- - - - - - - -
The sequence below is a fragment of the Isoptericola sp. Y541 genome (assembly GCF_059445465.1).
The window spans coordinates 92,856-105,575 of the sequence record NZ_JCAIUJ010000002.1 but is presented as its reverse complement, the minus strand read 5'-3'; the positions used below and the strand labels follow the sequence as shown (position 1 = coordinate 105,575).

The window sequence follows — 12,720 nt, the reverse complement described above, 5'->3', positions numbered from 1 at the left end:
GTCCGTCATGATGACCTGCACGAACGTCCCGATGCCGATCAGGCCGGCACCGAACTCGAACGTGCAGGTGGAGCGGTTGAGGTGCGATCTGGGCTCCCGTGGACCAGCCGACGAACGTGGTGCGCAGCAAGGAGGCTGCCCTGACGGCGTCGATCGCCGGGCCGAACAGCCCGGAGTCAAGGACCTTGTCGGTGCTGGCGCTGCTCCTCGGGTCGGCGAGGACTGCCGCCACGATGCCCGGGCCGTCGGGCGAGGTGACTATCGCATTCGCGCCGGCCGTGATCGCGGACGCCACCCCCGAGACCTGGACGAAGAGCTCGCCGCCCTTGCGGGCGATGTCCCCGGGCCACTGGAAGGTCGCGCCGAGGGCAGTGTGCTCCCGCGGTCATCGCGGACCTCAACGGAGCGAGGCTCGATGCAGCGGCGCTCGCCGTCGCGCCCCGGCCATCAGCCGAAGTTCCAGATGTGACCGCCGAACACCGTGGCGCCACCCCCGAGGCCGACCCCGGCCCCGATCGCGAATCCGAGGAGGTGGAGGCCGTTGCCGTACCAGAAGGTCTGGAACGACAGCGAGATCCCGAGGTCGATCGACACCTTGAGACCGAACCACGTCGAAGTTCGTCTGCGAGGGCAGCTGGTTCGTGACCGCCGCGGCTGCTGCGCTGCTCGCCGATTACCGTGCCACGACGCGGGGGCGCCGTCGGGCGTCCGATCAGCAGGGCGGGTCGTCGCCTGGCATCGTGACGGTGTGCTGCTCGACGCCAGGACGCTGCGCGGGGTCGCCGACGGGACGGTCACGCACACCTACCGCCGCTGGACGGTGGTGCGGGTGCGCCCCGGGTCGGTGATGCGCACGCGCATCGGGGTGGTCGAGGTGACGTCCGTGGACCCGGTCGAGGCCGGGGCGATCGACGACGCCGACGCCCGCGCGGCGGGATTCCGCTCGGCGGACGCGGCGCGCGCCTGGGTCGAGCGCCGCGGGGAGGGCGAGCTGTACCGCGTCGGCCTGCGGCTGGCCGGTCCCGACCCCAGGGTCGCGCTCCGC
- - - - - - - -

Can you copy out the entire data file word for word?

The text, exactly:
The sequence below is a fragment of the Isoptericola sp. Y541 genome (assembly GCF_059445465.1).
The window spans coordinates 92,856-105,575 of the sequence record NZ_JCAIUJ010000002.1 but is presented as its reverse complement, the minus strand read 5'-3'; the positions used below and the strand labels follow the sequence as shown (position 1 = coordinate 105,575).

The window sequence follows — 12,720 nt, the reverse complement described above, 5'->3', positions numbered from 1 at the left end:
GTCCGTCATGATGACCTGCACGAACGTCCCGATGCCGATCAGGCCGGCACCGAACTCGAACGTGCAGGTGGAGCGGTTGAGGTGCGATCTGGGCTCCCGTGGACCAGCCGACGAACGTGGTGCGCAGCAAGGAGGCTGCCCTGACGGCGTCGATCGCCGGGCCGAACAGCCCGGAGTCAAGGACCTTGTCGGTGCTGGCGCTGCTCCTCGGGTCGGCGAGGACTGCCGCCACGATGCCCGGGCCGTCGGGCGAGGTGACTATCGCATTCGCGCCGGCCGTGATCGCGGACGCCACCCCCGAGACCTGGACGAAGAGCTCGCCGCCCTTGCGGGCGATGTCCCCGGGCCACTGGAAGGTCGCGCCGAGGGCAGTGTGCTCCCGCGGTCATCGCGGACCTCAACGGAGCGAGGCTCGATGCAGCGGCGCTCGCCGTCGCGCCCCGGCCATCAGCCGAAGTTCCAGATGTGACCGCCGAACACCGTGGCGCCACCCCCGAGGCCGACCCCGGCCCCGATCGCGAATCCGAGGAGGTGGAGGCCGTTGCCGTACCAGAAGGTCTGGAACGACAGCGAGATCCCGAGGTCGATCGACACCTTGAGACCGAACCACGTCGAAGTTCGTCTGCGAGGGCAGCTGGTTCGTGACCGCCGCGGCTGCTGCGCTGCTCGCCGATTACCGTGCCACGACGCGGGGGCGCCGTCGGGCGTCCGATCAGCAGGGCGGGTCGTCGCCTGGCATCGTGACGGTGTGCTGCTCGACGCCAGGACGCTGCGCGGGGTCGCCGACGGGACGGTCACGCACACCTACCGCCGCTGGACGGTGGTGCGGGTGCGCCCCGGGTCGGTGATGCGCACGCGCATCGGGGTGGTCGAGGTGACGTCCGTGGACCCGGTCGAGGCCGGGGCGATCGACGACGCCGACGCCCGCGCGGCGGGATTCCGCTCGGCGGACGCGGCGCGCGCCTGGGTCGAGCGCCGCGGGGAGGGCGAGCTGTACCGCGTCGGCCTGCGGCTGGCCGGTCCCGACCCCAGGGTCGCGCTCCGC